I was a bit confused when I sat down to watch this episode after taking a month off since I remembered that Lewis had started to go off the deep end but been much less certain of where he was headed and how he was going to relate to the main plotline. We got that answer in the opening moments of this episode with the three explosions he set off in an attempt to be the latest antihero to take a stand against what he believes to be unjust. Targeting Karen as his enemy and Frank as his ally was intriguing, and both of them weren’t shy about sharing what they thought of what he was doing. Karen did it publicly on the radio, while Frank starting talking down to him when he saw what he had done to Curtis and how he was somehow villainizing a Marine who served his country while trying to prove what he felt. While his beside manor leaves something to be desired, it appears to have worked since he told him which wire to cut to save Curtis’ life. While that crisis was handled for the time being, the bigger issue is that Frank’s face is out there and everyone now knows that he’s still alive. David going to see Dinah just then was probably helpful since now she’ll be able to work with them, but they have just about everything going against them which means that they’ll have to trust each other in order to be able to survive.

What I’m Watching: Waco

Waco: Season 1, Episode 4 “Of Milk and Men” (B+)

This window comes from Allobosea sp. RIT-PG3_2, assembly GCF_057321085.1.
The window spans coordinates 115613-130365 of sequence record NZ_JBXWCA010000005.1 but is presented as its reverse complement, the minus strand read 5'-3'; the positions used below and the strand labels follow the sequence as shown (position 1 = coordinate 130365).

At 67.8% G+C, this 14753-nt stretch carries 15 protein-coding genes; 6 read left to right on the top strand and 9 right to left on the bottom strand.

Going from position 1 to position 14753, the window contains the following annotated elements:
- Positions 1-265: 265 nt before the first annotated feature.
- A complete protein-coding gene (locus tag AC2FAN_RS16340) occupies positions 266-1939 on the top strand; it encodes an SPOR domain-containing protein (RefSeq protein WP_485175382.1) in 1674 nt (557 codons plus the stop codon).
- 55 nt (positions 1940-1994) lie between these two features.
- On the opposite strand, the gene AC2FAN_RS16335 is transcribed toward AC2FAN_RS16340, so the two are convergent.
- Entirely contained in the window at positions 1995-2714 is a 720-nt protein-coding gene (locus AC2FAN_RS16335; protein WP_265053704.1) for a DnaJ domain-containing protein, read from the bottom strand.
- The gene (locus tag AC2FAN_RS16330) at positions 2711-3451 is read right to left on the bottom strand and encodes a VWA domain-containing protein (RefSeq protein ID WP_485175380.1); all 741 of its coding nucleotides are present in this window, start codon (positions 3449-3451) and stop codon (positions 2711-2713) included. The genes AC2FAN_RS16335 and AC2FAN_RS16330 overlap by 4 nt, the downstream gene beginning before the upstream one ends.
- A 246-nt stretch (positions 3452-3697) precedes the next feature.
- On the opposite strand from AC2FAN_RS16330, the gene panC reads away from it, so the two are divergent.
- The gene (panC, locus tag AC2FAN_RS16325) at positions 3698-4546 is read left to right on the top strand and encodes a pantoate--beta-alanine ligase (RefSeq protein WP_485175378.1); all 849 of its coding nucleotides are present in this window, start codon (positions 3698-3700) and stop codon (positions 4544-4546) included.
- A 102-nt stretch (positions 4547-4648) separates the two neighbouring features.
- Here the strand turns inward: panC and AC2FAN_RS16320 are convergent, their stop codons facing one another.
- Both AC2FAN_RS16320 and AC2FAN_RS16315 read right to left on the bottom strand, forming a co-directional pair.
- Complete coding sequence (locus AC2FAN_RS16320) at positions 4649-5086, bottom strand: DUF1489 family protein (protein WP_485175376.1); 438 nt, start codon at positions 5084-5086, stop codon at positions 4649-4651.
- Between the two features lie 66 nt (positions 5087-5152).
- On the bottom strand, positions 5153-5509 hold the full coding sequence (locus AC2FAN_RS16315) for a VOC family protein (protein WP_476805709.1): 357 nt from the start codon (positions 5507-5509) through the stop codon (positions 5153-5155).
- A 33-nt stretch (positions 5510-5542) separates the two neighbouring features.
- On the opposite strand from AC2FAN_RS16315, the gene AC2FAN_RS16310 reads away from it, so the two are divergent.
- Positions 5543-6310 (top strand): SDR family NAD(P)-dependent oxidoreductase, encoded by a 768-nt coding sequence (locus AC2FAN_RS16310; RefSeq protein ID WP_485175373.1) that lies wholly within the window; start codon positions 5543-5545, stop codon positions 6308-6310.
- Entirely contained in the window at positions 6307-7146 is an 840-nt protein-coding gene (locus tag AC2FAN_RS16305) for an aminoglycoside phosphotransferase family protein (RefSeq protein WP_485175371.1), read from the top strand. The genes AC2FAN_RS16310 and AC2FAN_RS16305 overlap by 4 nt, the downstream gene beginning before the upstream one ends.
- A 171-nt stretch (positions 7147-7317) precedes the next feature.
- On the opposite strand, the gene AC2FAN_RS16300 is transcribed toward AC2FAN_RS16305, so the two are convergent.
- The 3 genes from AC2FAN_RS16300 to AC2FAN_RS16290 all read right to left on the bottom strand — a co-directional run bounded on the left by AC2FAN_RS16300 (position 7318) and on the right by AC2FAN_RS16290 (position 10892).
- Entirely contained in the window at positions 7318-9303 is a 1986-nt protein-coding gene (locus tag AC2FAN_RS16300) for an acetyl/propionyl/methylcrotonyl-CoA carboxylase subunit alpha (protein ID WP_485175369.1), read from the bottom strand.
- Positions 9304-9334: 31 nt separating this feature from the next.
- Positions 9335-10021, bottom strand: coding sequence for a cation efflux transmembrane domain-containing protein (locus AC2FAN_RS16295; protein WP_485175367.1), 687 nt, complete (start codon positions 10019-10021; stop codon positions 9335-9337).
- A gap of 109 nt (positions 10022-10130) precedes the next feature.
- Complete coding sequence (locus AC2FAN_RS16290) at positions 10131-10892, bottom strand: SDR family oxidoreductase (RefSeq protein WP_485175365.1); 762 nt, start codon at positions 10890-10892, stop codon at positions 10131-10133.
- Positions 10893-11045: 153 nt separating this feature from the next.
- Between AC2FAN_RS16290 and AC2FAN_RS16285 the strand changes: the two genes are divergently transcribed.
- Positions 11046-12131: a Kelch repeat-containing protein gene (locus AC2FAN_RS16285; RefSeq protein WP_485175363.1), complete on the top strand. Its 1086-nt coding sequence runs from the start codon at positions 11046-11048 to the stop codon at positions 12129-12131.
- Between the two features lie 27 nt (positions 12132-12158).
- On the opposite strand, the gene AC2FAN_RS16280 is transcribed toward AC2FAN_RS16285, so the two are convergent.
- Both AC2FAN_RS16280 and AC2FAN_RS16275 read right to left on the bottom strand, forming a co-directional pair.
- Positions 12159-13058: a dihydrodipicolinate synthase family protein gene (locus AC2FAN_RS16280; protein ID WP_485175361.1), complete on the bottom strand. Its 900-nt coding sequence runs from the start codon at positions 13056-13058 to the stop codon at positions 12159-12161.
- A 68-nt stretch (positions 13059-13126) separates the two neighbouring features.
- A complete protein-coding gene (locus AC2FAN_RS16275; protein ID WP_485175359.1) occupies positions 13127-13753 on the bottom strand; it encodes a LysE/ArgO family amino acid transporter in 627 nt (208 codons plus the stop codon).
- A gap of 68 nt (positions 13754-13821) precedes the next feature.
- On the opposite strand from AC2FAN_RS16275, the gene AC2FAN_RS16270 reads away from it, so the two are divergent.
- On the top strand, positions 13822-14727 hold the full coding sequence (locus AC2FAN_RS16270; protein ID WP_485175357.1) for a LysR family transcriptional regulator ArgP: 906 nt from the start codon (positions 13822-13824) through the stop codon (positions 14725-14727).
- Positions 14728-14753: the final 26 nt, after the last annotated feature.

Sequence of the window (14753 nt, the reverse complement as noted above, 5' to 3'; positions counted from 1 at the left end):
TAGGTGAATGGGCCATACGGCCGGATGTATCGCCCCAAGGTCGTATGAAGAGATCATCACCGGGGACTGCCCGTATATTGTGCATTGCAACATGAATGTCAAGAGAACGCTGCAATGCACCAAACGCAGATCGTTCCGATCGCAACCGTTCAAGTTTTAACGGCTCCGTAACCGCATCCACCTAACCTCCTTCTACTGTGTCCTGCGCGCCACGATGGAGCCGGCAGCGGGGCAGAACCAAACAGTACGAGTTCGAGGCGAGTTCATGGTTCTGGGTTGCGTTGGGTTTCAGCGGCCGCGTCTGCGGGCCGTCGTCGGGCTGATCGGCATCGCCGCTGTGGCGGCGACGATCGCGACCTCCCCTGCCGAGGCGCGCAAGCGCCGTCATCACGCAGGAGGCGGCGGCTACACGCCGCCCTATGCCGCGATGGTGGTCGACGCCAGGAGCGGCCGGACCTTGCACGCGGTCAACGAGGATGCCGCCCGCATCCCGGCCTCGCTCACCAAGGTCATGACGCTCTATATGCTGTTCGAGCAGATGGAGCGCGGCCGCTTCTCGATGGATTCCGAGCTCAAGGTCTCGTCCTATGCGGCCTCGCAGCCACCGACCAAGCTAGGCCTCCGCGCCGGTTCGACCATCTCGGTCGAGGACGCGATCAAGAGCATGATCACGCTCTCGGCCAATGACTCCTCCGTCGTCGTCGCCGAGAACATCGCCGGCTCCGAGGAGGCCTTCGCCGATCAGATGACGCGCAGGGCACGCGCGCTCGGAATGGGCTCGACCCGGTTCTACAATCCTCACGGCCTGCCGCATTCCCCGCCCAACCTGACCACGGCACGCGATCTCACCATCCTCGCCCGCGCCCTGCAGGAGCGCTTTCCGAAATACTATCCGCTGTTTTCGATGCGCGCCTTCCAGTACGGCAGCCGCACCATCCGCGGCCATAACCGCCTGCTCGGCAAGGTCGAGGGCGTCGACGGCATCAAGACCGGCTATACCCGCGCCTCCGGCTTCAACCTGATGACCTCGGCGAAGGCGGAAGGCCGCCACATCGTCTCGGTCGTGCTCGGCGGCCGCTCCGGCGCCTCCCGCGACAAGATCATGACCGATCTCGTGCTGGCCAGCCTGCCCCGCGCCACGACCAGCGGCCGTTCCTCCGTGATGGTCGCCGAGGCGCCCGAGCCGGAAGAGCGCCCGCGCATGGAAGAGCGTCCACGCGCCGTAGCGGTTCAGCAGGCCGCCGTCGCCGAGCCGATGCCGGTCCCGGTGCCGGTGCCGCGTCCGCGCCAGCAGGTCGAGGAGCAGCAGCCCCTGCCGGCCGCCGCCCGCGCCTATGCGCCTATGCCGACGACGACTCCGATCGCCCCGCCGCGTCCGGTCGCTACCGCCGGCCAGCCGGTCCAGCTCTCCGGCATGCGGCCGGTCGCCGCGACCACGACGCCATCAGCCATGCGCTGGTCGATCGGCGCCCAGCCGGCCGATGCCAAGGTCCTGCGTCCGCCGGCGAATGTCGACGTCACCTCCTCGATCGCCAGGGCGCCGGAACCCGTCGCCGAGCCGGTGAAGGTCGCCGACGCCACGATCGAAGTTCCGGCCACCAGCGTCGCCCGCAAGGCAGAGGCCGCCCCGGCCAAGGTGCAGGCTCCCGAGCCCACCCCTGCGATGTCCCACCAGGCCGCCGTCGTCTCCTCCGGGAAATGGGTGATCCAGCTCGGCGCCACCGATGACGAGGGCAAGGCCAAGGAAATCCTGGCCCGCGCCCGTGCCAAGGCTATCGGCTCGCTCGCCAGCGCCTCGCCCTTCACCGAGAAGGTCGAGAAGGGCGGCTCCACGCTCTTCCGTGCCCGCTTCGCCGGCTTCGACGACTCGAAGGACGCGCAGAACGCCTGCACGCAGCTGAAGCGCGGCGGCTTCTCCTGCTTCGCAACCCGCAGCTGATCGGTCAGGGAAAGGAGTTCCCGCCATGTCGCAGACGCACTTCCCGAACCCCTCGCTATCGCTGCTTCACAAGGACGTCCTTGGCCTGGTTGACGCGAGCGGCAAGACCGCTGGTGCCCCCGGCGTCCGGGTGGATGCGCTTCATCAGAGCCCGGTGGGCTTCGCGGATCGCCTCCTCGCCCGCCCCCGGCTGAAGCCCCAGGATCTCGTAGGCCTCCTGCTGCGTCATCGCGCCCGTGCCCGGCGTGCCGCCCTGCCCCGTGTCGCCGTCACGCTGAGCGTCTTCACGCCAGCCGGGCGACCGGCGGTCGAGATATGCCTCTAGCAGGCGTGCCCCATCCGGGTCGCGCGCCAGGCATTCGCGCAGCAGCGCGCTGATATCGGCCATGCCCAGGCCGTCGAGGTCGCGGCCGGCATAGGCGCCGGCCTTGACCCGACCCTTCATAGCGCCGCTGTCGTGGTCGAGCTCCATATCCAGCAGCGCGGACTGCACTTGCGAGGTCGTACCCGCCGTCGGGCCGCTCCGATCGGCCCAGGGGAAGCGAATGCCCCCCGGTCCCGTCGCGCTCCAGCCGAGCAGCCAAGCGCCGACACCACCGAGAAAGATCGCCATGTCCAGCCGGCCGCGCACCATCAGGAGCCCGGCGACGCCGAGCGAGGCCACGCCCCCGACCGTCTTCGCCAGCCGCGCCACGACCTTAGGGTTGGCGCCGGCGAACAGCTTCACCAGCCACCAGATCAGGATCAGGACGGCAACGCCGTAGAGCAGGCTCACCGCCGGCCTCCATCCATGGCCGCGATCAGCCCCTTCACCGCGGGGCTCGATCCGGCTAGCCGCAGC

This series is definitely painting Gary as the only person, aside from Rodriguez of course, on the side of the law who is bothering to try to see the Branch Davidians as human beings. Talking to Balenda and having a child tell him that they can’t call her mother because they killed her makes him much more sensitive, but he’s also framed that way in comparison to Mitch and Tony, who are calculating and just want to find a way to get home before Christmas. Milk being the centerpoint of the negotiations in this episode seemed simple enough, but even that involved contradictions like wanting the children to be sent out, and the unfortunate fact that the bugged delivery picked up David and Steve’s conversation about drinking the milk, further indicating to Mitch and Tony that these people couldn’t be trusted. Tony did reveal that they’re purposely filtering information from getting out, like the video in which Rachel lamented the death of her father. Steve is a smart, level-headed individual for Gary to be talking to, but ultimately he’s going to continue to be driven by his faith in the God that he believes spoke to David, a man he confessed to not liking all that much though he accepts him as a prophet. The power being cut just after they saw Balenda making an appeal to her son to come out and return to his real family was a dramatic way to end the episode and indicate no much progress in bringing this standoff to a peaceful end anytime soon.